10

There is a great paper from 2006 on this topic, Filter Importance Sampling. They propose your method 2, study the properties, and come out generally in favor of it. They claim that this method gives smoother rendering results because it weights all samples that contribute to a pixel equally, thereby reducing variance in the final pixel values. This makes ...


9

From a signal processing point of view, you're sampling a continuous-domain signal, and you need to filter it to get rid of frequencies beyond the Nyquist limit. It's that filtering that leads to integrating over the pixel area—or more generally, integrating over the support of your antialiasing kernel (which need not be a box). Consider your rendering ...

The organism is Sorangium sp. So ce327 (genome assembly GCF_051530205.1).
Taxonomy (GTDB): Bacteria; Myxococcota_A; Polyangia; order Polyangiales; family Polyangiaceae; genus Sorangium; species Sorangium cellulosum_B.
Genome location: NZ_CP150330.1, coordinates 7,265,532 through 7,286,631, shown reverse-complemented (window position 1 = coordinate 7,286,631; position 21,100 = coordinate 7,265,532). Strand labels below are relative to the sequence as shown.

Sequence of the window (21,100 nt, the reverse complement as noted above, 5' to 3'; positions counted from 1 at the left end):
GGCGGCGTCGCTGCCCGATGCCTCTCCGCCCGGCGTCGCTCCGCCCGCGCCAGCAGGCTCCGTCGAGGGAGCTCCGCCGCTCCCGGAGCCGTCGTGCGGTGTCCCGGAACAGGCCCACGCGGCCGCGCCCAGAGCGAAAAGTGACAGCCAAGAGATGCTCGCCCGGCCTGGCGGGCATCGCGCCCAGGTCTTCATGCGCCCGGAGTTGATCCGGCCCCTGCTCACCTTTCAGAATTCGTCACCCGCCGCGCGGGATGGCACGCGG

7

Super-sampling for ray-tracing doesn't just mean rendering an area at higher resolution and then downscaling the finished image: in fact, this simplest super-sampling technique is really not effective enough for high-quality production rendering. In a production ray-tracer, super-sampling means sending more than one primary ray per pixel (16 primary rays ...


4

You are in fact doing both things. You are integrating the area and because your result is still discrete samples you are reconstructing the signal to make it continious function. Therefore the higher order filtering. (Also human eye is a discrete sampler so it also reconstructs the signal) It took me a considerable amount of time to come into terms with ...


1

In signal processing, it is well-understood that you cannot accurately reproduce an analog signal of higher frequency than half the frequency of your digital sampling rate. That's just how the math works. Various aspects of rendering are just forms of signal processing, so this applies here too. So you're going to get some kind of artifact. You have a ...


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